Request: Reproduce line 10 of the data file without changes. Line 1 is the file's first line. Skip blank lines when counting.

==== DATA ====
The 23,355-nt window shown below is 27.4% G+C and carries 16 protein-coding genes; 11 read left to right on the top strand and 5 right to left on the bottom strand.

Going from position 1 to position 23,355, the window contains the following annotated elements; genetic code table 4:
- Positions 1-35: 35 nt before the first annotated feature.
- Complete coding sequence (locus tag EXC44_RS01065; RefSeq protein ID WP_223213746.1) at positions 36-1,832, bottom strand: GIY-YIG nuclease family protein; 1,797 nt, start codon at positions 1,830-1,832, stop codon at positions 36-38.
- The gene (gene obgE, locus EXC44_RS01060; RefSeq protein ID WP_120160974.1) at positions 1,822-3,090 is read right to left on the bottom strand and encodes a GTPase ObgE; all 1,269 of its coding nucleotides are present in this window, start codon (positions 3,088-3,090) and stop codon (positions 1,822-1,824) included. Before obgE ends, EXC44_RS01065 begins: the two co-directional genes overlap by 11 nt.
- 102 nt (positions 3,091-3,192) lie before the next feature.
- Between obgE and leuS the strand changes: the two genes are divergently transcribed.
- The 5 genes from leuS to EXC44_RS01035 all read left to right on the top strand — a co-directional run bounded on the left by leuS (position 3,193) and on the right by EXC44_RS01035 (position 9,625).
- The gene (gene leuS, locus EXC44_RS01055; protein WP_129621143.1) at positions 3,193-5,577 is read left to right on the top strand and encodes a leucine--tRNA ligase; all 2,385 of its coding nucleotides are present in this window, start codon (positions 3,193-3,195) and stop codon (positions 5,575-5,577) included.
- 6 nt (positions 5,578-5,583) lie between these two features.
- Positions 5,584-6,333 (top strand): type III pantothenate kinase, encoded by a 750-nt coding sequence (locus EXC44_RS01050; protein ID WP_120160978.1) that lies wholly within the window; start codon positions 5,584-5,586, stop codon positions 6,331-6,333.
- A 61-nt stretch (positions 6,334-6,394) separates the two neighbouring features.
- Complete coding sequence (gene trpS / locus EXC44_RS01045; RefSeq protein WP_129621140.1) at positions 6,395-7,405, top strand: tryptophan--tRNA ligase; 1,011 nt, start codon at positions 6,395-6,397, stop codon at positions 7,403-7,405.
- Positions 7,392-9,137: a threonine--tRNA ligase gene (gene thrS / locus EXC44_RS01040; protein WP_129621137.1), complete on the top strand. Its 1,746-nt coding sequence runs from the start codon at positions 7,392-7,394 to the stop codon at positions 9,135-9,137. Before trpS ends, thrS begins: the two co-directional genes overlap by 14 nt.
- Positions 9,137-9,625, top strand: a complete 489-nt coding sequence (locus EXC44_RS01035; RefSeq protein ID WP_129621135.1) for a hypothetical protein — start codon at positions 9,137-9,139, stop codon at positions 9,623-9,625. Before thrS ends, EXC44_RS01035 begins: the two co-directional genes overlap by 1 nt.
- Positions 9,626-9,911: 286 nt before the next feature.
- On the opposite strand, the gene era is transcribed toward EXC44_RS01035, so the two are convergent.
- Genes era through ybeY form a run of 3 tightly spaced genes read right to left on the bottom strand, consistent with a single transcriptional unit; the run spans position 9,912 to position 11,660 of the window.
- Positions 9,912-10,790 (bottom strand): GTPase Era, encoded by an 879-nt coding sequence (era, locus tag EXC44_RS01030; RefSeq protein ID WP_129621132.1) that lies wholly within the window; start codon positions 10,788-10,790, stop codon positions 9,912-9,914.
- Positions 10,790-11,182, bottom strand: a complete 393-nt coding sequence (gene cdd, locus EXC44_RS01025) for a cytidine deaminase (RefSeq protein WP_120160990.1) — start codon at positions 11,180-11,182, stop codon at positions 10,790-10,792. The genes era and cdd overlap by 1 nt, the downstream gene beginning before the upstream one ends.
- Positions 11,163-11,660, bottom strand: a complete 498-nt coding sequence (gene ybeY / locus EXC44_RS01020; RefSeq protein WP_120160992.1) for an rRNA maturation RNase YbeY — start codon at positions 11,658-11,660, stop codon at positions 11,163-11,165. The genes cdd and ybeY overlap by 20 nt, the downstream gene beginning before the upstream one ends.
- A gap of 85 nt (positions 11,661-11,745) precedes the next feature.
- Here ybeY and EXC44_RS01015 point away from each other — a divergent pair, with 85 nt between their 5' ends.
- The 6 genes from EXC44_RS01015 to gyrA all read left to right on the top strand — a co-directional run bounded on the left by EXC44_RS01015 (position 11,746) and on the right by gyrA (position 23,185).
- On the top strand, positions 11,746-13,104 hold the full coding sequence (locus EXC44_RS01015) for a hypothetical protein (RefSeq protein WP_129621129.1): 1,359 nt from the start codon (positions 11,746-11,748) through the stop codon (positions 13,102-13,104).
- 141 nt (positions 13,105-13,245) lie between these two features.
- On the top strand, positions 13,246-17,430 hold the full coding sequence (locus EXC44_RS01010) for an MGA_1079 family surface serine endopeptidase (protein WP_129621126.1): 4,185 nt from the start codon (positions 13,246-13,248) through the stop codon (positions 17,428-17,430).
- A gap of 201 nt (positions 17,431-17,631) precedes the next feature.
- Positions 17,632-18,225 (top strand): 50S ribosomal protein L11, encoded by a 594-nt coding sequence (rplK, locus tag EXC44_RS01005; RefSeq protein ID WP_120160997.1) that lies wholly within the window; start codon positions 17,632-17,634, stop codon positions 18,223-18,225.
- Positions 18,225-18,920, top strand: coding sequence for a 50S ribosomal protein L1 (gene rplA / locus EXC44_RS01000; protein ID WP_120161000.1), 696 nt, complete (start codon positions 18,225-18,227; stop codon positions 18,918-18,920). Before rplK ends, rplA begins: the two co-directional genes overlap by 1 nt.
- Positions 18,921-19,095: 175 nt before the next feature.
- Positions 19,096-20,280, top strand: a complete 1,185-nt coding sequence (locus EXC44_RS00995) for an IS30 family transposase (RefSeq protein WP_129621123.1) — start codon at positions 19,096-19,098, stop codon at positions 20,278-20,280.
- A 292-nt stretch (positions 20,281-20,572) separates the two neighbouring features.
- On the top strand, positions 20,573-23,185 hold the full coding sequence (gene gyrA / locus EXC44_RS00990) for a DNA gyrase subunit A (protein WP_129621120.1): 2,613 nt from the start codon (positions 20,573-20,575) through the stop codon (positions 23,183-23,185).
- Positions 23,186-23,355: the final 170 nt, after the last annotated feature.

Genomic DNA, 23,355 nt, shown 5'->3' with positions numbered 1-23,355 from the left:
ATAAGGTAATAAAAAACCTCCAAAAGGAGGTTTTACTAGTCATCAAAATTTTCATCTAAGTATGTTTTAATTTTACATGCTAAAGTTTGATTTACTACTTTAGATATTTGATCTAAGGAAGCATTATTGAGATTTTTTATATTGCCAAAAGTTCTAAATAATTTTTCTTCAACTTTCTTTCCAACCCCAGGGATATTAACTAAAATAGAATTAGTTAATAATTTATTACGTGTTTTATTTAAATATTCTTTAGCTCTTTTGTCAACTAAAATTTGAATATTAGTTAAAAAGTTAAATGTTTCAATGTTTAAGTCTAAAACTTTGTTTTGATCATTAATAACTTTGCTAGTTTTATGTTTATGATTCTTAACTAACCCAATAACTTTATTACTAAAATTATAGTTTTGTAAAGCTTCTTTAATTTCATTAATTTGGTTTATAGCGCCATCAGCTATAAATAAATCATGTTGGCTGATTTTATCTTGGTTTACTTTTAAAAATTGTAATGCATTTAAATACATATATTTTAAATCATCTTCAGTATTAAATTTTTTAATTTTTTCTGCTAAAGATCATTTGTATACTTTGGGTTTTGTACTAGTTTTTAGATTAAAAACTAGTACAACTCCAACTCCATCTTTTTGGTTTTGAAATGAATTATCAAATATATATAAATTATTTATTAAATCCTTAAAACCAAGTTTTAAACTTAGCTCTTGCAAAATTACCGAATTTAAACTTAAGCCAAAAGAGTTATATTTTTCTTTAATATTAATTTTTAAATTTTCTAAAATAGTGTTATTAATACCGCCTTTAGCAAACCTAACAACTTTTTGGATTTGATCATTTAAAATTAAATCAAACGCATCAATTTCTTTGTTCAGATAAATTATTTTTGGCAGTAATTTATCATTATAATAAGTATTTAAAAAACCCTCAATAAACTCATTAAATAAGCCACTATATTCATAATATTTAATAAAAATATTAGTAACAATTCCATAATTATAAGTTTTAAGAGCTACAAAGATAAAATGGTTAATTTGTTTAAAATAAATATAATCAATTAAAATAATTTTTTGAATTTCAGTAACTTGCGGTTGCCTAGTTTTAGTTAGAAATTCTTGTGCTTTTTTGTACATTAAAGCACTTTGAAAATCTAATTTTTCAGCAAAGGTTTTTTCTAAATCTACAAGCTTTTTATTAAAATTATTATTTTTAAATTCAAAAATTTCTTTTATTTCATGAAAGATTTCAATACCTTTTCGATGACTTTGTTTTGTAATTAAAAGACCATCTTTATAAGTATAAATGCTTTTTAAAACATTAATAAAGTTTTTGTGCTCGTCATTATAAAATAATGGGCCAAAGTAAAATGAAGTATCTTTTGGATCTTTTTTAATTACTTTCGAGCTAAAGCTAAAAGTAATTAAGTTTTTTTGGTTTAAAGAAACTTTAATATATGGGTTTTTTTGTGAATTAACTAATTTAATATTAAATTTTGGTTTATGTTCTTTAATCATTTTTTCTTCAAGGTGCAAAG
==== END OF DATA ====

- 6 nt (positions 5,578-5,583) lie between these two features.